by Mike Pengra
December 28, 2022
Oregon-based folk duo Fellow Pynins — comprising Dani Aubert and Ian George — released their latest album, Lady Mondegreen, in May of this year. They immediately followed that with a tour of the U.K. and Ireland.
Now touring in the U.S., Fellow Pynins visited Radio Heartland’s Mike Pengra in the studio to play songs and to talk about their unique way of recasting traditional folk songs decades, if not centuries, old. In so doing, Aubert and George also explain how they landed on the album’s title.
Watch and listen to the complete studio session above, and read a transcript below.
Mike Pengra: I'm in the studio with Fellow Pynins. They are Ian George and Dani Aubert. And it's really great to finally get to know you guys and get you the studio. Thanks for coming.
Dani Aubert: Thank you.
Ian George: Pleasure.
Mike Pengra: We just heard a song from your most recent CD, and the song was "Silver Dagger." Your CD came out in May, and then you left and went on a tour of England and Ireland and Scotland.
Dani Aubert: We did.
Mike Pengra: How did that go?
Dani Aubert: Two months with our kids and our touring band. It was great. It was so good. We had what like 40 shows or something?
Ian George: Yeah, 42.
Dani Aubert: A bunch of festivals. And yeah, we were kind of going pretty hard. But we had some time off in between and made sure to have a week in Ireland because we love it there so much and got to have some good sessions.
Mike Pengra: You almost moved there, right? You told me you almost moved there.
Dani Aubert: We kind of thought about it. Yeah, we packed up our stuff at one point and went there with an open-ended ticket. And, you know, didn't know. We ended up traveling around for eight months in a little car, tiny little car.
Ian George: A Honda Jazz.
Dani Aubert: Yeah.
Ian George: They don't make models that small here in the United States.
Mike Pengra: On the left side of the road, too.
Dani Aubert: Yes.
Mike Pengra: Oooh, good for you.
Ian George: Those. roundabouts.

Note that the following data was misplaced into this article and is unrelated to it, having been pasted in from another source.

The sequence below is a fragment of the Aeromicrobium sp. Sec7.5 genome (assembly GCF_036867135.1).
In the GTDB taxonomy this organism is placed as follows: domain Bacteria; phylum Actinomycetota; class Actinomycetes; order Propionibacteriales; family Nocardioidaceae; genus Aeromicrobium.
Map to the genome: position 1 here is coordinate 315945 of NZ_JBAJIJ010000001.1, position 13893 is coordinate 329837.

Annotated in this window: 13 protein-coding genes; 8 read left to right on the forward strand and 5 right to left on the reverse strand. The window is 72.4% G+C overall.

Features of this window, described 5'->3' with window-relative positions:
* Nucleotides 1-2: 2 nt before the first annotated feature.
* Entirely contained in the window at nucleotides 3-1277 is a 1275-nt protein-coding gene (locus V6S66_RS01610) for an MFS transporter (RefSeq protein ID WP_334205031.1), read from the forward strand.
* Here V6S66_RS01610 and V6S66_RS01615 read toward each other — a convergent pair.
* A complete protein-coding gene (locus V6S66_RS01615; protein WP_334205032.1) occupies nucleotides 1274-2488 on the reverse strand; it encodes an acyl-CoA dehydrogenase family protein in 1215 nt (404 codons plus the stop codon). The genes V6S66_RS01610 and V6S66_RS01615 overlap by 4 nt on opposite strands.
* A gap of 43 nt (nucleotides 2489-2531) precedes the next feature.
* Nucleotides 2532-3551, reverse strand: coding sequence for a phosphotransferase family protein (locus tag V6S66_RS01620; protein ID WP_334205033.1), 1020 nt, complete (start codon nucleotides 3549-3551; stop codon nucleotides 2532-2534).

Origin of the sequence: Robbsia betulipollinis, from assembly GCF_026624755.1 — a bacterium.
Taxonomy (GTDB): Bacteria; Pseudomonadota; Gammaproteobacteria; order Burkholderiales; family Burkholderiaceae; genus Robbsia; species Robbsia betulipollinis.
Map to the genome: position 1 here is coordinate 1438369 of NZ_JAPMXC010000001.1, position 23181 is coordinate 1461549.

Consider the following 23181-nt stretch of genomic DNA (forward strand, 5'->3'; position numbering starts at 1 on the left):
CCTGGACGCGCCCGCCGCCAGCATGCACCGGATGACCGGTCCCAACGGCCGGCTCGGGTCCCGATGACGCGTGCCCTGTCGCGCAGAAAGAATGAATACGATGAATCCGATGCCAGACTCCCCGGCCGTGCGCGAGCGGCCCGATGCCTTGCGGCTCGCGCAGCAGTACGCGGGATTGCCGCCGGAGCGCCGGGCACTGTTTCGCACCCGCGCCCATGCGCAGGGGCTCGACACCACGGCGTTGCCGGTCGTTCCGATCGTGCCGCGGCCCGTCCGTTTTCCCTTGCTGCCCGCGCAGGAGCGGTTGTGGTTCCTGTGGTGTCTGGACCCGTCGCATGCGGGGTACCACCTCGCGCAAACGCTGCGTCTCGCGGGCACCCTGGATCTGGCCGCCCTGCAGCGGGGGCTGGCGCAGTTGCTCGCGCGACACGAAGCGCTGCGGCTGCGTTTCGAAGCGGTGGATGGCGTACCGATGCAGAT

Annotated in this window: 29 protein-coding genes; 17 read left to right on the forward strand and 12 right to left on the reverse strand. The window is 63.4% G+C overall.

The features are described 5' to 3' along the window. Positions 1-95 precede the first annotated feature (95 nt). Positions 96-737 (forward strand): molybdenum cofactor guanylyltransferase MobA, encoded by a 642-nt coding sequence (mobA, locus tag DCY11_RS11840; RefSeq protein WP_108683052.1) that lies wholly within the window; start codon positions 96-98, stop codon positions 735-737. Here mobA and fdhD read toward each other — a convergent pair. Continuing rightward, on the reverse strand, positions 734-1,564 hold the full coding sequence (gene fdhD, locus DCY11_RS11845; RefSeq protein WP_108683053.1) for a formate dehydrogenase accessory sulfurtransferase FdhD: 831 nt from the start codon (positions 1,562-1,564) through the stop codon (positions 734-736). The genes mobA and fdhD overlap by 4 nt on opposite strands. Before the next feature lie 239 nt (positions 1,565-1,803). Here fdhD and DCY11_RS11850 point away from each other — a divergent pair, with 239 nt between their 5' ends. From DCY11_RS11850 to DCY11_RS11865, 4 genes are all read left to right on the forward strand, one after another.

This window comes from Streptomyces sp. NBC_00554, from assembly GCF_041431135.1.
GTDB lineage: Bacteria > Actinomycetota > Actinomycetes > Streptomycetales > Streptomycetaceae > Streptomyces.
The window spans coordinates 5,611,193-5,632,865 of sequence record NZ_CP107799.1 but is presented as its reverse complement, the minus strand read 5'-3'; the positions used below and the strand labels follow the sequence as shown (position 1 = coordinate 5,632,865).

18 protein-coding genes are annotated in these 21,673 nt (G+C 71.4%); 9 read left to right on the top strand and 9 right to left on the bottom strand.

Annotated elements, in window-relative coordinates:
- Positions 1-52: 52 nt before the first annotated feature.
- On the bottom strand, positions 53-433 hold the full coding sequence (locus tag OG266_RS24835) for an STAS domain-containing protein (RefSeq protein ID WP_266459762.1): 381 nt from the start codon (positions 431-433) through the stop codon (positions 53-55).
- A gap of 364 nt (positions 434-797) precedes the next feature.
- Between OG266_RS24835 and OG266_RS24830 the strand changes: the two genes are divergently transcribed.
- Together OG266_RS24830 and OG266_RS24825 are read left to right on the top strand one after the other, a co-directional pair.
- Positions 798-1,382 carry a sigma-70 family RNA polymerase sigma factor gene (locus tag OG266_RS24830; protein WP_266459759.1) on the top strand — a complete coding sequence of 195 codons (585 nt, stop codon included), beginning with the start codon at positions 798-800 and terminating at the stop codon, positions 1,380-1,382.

Mike Pengra: I know exactly what you mean.
Dani Aubert: We got good at it, though.
Mike Pengra: I'll bet. I was over there, but I refused to drive. I said, "No"; I saw a roundabouts and said, "I'm not going to do this backwards. It's not going to happen.
Ian George: After being over there, I realized how Americans just don't know how to use roundabout.
Mike Pengra: You're right. We still don't.
Ian George: I think we need training if we're gonna implement them in our road systems, which they are occasionally around.
Mike Pengra: You guys do a lot of old, traditional folk music that goes way back centuries, and some of this stuff has roots in the U.K., where you were at. How does it feel to bring that music that was created there to them from Americans? Was there any kind of, any feelings about that?
Ian George: Yeah, a lot of feelings, actually. I remember we had a conversation, like, a day or two before flying over there this past summer, being like so, "We're gonna sing the songs they've been singing for hundreds of years. And we're Americans. I wonder how it'll go down." And in general, they're just very receptive to the folk tradition. It's very... The folk tradition is alive and well there. Especially in — I mean, in England, all the all the countries: Scotland, England, Wales, Ireland. You know, and I think we definitely have Americanized them with the arrangements, and definitely adventurous arrangements at times. But I think Dani playing the clawhammer banjo, is, I think we get them with that, honestly. They're usually enamored by the clawhammer banjo, and it's not an instrument — usually the banjo that they have on that side of the Atlantic is the tenor banjo, four string, and they play it with a pick, and it's more driving, and they would pick it like a mandolin in sessions. And so the clawhammer, I mean, it's a strange thing, even in the States.
Mike Pengra: It's Appalachian.
Ian George: It's Appalachian. Yeah, there was this time where we showed up to a gig, and it wasn't this tour, but there was like a picture of Dani with a banjo. And it was like, "a real American clawhammer banjo player." And I was like, "Well, we're a folk duo. I feel like I'm at least 40% as important as Dani, and there's no picture of me." So I still, I hold that a little bit when we go over there. But I think, we get — to answer your question — I think they're very receptive to hearing these songs done — again, by Americans — and bringing them back. I think they really are appreciative in general. And since the clawhammer banjo, I think we really get them there, too. Yeah.
Mike Pengra: I'm talking with Fellow Pynins. They are Ian George and Dani Aubert. And their latest album is called Lady Mondegreen. And I had to Google that to find out what Lady Mondegreen meant. And now I know, but I need you to explain it to me.
Dani Aubert: That's all you.
Ian George: That's me. OK.
Dani Aubert: That's totally you. Lady, yeah.
Ian George: Yeah. So we were traveling — actually, we had just returned to the States after our first trip to Europe, where we actually learned a lot of these songs, because this album, Lady Mondegreen, is really, we identify like mainly as songwriters, and somehow these traditional songs crept into our set over the last couple of years, and a lot of people were wondering, "Hey, we'd love to, like get that version." And we never had it, because we never recorded it. We never thought about recording a traditional album. And somehow it, you know, over the years, 20% of our set now is these reworked traditionals.